Never underestimate a mother fighting for the safety and well-being of her child. That is precisely what Ieshia Evans was doing in Baton Rouge on Saturday, when Reuters photographer Jonathon Bachman captured this iconic moment. A Brooklyn mother of a 5-year-old son, Evans traveled from Pennsylvania to take part in protests against the recent police killing of Alton Sterling.
This mother may be wearing flats and a flimsy sundress, but she is steel, strength personified. As a mother, I recognize her despite never having met her. Her gaze is unwavering, her stance rooted. Ieshia Evans was going nowhere on that Baton Rouge street. She had work to do, despite being faced with a seeming army of modern day Storm Troopers.
As Americans, we should thank her.
The right to peacefully protest is firmly rooted in our history. Ms. Evans was doing just that, in fact had traveled from many states away, leaving her son at home, because one day that young son will grow into an African American man and life is hard, too hard, for black men in America.
I think about what it took for her, a young mother, to leave her child, pack up her car and head south, into the mouth of the lion, if you will. It seems obvious that Ieshia was not planning on becoming the focal point of a viral photo, a symbol of a growing movement. She was mothering in that moment, despite her son being over 1,000 miles away. She was doing something monumental, she was declaring enough, with her head high and full of conviction. My guess is, though, her heart was beating fast, despite her courage.
As mothers, we work to keep our kids protected in this world today, and as they grow up, ensuring the world they inherit from us is a safe one for them. Police officers, too, have protection at the core of their mission. “To serve and protect” is something many of us associate with police forces across America. In this photo, then, we are seeing two very different versions of what it means to protect.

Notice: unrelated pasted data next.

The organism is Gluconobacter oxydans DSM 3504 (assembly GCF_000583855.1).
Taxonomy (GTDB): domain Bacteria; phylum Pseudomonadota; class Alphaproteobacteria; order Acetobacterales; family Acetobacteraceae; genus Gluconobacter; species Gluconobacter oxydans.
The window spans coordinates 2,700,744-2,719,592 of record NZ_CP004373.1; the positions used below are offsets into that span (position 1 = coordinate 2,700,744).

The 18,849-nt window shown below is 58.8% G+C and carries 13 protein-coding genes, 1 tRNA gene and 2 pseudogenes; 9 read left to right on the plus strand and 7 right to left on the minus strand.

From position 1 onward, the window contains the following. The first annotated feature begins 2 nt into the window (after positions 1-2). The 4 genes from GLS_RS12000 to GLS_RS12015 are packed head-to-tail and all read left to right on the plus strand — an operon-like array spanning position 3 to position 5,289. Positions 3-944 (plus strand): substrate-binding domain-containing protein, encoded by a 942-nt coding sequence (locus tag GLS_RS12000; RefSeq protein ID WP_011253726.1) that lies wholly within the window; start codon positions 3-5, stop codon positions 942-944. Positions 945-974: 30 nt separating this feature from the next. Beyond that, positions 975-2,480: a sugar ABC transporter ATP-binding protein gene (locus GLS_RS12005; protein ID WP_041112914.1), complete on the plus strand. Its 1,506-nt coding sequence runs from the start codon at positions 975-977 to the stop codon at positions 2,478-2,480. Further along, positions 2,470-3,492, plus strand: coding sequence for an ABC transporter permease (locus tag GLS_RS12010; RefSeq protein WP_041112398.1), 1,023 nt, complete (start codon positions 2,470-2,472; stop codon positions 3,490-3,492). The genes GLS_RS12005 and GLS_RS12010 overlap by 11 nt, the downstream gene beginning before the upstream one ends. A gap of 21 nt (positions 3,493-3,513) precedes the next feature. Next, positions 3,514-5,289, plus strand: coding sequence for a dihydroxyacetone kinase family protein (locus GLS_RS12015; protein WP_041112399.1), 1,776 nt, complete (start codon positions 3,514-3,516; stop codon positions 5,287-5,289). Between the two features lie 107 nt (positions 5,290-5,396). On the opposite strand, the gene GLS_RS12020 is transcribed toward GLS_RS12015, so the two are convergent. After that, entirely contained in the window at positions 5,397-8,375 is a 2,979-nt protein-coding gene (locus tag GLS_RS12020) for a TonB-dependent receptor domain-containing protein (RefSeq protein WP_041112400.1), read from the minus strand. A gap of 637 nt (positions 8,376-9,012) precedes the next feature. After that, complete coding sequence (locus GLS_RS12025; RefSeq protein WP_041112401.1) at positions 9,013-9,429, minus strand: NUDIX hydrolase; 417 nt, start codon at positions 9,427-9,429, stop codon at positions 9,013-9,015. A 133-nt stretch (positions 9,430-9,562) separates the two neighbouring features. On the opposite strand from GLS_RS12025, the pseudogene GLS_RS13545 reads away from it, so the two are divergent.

Police, here, are relying on armor, tanks and high-powered guns to protect, sometimes themselves. Ms. Evans had nothing more than the phone she carried and her mother’s love to rely upon. I know which one is stronger.
The social media space has embraced Ieshia Evans and exalted her as a hero of the Black Lives Matter movement. Various news outlets are reporting that, after this confrontation was captured, Ms. Evans was, in fact, arrested and held in a Baton Rouge jail overnight. She did not resist her arrest, and all accounts suggest she was treated adequately while in custody.
The story, though, is not what happens after the camera went away and Ms. Evans was escorted into police custody. The story here, that even the police in the photo seem to recognize, is that a mother’s love is fierce. A mother’s love is strong. A mother’s love is pure. None of that can be denied.
Black lives do matter, black sons matter and a mother’s love is capable of extraordinary feats. Ieshia Evans was alone on that Baton Rouge highway as she stood her ground and fought for her son’s future, faced with a wall of officers whose job was to remove her.
The dynamics are complicated; the goals are not.
This mother salutes her.